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Palestinian Fiction, National Book Awards, and Armenians to Istanbul

Marash Embroidery

Marash Embroidery

 

My article “That Country Beyond Our Reach: Palestinian Fiction Since 1967” is available for free download to the first 50 “colleagues” who click on this link. It is part of a special Palestine issue (edited by my friend Rachel Holmes) of the U.K. literary journal Wasifiri.

I wanted to share a few edifying links about book publishing from the National Book Awards Benefit Dinner in New York City on November 19. I was not there, but the proceedings attracted a great deal of media and social media attention because of a practically sublime speech from one writer and a shocking and appalling joke by another. Ursula K. LeGuin, who accepted a Lifetime Achievement Award, gave a beautiful and inspiring speech. You can read the transcript here and watch the video here. There is much to love in what she said, but this was my favorite paragraph:

Books aren’t just commodities; the profit motive is often in conflict with the aims of art. We live in capitalism, its power seems inescapable – but then, so did the divine right of kings. Any human power can be resisted and changed by human beings. Resistance and change often begin in art. Very often in our art, the art of words.

On the opposite end of the spectrum, Daniel Handler (a.k.a. Lemony Snicket) made a racist watermelon joke after Jacqueline Woodson was handed the National Book Award in the young adult category for her memoir Brown Girl Dreaming. Handler issued an apology via Twitter and, to his credit, donated money to the We Need Diverse Books campaign. Woodson penned an op-ed for the New York Times entitled, “The Pain of the Watermelon Joke.”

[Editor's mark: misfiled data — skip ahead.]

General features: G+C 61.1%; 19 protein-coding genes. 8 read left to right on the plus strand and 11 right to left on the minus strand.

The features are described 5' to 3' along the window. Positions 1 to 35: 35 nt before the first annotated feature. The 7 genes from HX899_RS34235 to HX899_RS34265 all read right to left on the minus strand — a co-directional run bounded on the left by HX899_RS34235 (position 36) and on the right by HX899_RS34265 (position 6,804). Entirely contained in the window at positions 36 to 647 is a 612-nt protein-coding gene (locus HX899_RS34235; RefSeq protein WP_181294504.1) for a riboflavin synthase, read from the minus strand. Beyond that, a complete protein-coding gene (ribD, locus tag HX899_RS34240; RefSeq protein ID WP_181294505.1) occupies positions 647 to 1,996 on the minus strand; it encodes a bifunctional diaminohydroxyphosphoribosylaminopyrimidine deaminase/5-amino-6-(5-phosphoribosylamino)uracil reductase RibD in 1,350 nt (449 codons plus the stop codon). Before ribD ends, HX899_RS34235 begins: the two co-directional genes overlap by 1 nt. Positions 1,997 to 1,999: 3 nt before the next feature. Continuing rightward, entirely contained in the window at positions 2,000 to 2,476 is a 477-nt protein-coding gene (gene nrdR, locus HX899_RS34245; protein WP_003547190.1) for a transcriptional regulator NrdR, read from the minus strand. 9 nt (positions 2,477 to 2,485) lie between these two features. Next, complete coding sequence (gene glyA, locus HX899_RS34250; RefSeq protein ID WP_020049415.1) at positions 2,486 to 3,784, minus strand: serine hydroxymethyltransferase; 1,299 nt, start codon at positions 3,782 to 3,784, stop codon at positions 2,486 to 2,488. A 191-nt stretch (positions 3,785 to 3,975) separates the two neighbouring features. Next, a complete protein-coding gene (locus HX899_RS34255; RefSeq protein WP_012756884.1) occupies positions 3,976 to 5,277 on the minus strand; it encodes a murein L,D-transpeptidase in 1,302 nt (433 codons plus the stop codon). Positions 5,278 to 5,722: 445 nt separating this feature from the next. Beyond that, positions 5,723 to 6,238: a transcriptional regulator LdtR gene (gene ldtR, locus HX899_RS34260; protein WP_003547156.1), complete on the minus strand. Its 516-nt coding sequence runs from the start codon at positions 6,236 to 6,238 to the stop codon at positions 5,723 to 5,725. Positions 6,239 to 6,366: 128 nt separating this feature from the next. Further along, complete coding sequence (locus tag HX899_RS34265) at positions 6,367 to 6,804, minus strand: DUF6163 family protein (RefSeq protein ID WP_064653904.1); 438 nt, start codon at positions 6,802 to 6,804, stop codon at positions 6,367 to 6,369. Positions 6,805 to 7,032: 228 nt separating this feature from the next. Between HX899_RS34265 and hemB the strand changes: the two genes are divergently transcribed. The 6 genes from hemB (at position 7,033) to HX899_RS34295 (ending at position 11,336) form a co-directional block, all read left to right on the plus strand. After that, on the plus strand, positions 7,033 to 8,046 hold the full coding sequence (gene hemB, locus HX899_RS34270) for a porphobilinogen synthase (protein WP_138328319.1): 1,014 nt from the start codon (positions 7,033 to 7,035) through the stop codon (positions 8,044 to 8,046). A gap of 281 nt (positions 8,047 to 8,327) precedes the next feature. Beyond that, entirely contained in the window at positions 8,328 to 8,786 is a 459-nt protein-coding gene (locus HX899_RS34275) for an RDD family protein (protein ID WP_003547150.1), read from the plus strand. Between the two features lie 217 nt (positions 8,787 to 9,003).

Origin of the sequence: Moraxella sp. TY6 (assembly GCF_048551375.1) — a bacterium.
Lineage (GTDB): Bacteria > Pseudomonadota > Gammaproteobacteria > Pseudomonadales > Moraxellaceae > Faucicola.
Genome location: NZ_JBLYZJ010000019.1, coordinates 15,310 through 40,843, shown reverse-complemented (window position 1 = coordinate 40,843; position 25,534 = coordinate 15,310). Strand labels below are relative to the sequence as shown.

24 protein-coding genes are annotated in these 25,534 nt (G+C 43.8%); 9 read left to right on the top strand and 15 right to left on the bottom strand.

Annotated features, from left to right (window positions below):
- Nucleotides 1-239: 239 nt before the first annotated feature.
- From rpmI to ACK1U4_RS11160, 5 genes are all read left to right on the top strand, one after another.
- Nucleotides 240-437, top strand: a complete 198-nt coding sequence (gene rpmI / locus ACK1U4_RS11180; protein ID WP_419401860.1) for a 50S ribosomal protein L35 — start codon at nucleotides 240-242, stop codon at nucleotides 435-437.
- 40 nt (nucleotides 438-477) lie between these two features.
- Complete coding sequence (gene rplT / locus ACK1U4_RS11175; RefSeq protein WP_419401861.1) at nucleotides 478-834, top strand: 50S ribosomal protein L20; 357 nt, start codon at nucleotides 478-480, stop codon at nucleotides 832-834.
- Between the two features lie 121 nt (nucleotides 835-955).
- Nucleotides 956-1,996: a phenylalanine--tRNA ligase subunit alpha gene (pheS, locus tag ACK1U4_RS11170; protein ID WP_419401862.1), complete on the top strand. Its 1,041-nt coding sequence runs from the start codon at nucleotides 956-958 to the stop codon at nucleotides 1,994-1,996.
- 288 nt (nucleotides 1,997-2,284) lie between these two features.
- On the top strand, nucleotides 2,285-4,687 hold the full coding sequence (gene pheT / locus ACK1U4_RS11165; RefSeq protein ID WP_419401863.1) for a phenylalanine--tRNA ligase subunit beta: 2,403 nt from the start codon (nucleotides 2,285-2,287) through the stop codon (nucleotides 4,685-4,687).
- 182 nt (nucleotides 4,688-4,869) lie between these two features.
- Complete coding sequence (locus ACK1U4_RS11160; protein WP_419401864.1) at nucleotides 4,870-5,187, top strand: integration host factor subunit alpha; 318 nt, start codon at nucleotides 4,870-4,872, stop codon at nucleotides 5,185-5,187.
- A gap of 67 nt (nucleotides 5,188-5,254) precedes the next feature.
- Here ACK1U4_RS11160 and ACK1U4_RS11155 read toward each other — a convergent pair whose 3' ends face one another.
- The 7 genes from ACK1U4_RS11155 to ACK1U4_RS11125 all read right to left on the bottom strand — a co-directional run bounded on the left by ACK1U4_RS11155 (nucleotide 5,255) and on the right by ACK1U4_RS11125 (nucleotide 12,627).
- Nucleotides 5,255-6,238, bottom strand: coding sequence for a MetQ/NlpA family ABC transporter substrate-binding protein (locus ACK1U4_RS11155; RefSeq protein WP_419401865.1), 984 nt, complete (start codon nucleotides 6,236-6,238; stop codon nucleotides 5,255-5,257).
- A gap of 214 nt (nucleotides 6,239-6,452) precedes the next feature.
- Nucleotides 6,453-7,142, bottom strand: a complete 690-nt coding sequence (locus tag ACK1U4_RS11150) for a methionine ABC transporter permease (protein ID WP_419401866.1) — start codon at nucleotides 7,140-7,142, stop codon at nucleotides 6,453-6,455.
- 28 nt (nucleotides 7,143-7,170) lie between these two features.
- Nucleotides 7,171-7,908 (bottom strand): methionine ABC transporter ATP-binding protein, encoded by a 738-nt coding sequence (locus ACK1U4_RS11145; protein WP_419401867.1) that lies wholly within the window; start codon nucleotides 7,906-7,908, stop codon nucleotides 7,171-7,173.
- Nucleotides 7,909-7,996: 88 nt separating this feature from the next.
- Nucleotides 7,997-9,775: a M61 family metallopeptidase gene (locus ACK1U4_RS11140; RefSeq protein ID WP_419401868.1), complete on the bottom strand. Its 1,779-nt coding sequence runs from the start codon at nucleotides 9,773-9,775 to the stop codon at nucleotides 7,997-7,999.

In terms of things Armenian, lavash bread was added to UNESCO’s list of “Intangible Cultural Heritage of Humanity.” Fethiye Cetin, Turkish human rights attorney and author of the memoir My Grandmother, was interviewed by Pinar Tremblay on AL Monitor: Turkish Woman’s Search Gives Voice to Islamized Armenians. And System of A Down announced they would be commemorating the 100th Anniversary of the Armenian Genocide with a “Wake Up The Souls Tour.” I’m continuing my work with Project 2015 to organize a mass fly in of Armenians to Istanbul for April 24, 2015. When the web site launches I will let you know, but for now you can LIKE the Facebook page or follow on Twitter.

And because I’m supposed to be pushing the paperback of ALL THE LIGHT THERE WAS, let me remind you that books make great holiday gifts. I will be happy to autograph and inscribe copies!

 

Nancy Kricorian